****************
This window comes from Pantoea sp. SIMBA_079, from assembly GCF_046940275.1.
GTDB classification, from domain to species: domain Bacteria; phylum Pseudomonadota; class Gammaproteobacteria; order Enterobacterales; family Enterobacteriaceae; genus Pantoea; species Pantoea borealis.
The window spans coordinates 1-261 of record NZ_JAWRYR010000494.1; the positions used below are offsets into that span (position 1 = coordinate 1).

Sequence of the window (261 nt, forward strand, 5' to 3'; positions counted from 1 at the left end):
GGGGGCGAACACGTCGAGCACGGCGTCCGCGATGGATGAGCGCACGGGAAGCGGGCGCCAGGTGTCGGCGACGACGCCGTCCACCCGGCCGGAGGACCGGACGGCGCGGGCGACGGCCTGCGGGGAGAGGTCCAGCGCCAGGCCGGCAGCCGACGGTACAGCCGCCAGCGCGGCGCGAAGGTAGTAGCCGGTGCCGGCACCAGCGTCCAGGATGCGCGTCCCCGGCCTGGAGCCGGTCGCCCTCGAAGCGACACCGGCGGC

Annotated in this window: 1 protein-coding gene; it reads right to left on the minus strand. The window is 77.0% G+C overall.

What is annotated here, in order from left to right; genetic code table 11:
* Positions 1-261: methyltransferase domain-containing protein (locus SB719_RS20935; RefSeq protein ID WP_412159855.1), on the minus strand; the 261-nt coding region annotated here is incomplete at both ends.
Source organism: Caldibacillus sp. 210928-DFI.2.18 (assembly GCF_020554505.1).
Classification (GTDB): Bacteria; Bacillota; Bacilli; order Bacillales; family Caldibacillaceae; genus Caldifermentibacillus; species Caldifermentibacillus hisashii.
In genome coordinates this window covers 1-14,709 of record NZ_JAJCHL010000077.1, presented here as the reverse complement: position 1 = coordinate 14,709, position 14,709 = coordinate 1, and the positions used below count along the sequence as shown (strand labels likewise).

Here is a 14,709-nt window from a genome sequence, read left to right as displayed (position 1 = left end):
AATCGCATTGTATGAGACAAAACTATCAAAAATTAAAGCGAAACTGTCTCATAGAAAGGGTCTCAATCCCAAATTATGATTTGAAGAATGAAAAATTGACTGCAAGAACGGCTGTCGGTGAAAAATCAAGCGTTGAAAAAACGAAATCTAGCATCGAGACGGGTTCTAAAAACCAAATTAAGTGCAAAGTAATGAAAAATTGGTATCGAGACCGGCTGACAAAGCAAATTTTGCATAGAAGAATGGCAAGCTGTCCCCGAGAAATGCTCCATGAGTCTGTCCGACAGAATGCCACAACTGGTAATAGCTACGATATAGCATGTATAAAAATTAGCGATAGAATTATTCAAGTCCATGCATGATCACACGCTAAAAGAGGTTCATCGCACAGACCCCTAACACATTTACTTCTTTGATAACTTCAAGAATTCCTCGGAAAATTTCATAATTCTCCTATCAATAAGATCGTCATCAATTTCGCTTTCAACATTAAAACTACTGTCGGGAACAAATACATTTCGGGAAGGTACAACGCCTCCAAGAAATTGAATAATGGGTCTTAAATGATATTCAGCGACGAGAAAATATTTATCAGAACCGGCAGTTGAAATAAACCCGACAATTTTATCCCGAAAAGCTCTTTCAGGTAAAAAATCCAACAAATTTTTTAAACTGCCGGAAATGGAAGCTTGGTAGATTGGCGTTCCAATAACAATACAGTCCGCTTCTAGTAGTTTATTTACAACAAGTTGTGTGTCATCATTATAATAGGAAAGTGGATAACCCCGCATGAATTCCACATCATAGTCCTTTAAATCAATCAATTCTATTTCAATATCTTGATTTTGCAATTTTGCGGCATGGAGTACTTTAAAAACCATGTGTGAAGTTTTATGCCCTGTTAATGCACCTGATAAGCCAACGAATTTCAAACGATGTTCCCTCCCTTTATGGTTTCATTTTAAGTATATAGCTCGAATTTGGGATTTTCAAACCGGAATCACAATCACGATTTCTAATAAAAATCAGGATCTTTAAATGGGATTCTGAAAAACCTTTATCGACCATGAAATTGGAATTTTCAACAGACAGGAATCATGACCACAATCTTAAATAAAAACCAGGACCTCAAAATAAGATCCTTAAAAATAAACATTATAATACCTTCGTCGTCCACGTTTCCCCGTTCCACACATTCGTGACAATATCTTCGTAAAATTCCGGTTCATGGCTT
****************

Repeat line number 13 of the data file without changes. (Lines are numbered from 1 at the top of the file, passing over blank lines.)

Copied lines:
AATCGCATTGTATGAGACAAAACTATCAAAAATTAAAGCGAAACTGTCTCATAGAAAGGGTCTCAATCCCAAATTATGATTTGAAGAATGAAAAATTGACTGCAAGAACGGCTGTCGGTGAAAAATCAAGCGTTGAAAAAACGAAATCTAGCATCGAGACGGGTTCTAAAAACCAAATTAAGTGCAAAGTAATGAAAAATTGGTATCGAGACCGGCTGACAAAGCAAATTTTGCATAGAAGAATGGCAAGCTGTCCCCGAGAAATGCTCCATGAGTCTGTCCGACAGAATGCCACAACTGGTAATAGCTACGATATAGCATGTATAAAAATTAGCGATAGAATTATTCAAGTCCATGCATGATCACACGCTAAAAGAGGTTCATCGCACAGACCCCTAACACATTTACTTCTTTGATAACTTCAAGAATTCCTCGGAAAATTTCATAATTCTCCTATCAATAAGATCGTCATCAATTTCGCTTTCAACATTAAAACTACTGTCGGGAACAAATACATTTCGGGAAGGTACAACGCCTCCAAGAAATTGAATAATGGGTCTTAAATGATATTCAGCGACGAGAAAATATTTATCAGAACCGGCAGTTGAAATAAACCCGACAATTTTATCCCGAAAAGCTCTTTCAGGTAAAAAATCCAACAAATTTTTTAAACTGCCGGAAATGGAAGCTTGGTAGATTGGCGTTCCAATAACAATACAGTCCGCTTCTAGTAGTTTATTTACAACAAGTTGTGTGTCATCATTATAATAGGAAAGTGGATAACCCCGCATGAATTCCACATCATAGTCCTTTAAATCAATCAATTCTATTTCAATATCTTGATTTTGCAATTTTGCGGCATGGAGTACTTTAAAAACCATGTGTGAAGTTTTATGCCCTGTTAATGCACCTGATAAGCCAACGAATTTCAAACGATGTTCCCTCCCTTTATGGTTTCATTTTAAGTATATAGCTCGAATTTGGGATTTTCAAACCGGAATCACAATCACGATTTCTAATAAAAATCAGGATCTTTAAATGGGATTCTGAAAAACCTTTATCGACCATGAAATTGGAATTTTCAACAGACAGGAATCATGACCACAATCTTAAATAAAAACCAGGACCTCAAAATAAGATCCTTAAAAATAAACATTATAATACCTTCGTCGTCCACGTTTCCCCGTTCCACACATTCGTGACAATATCTTCGTAAAATTCCGGTTCATGGCTT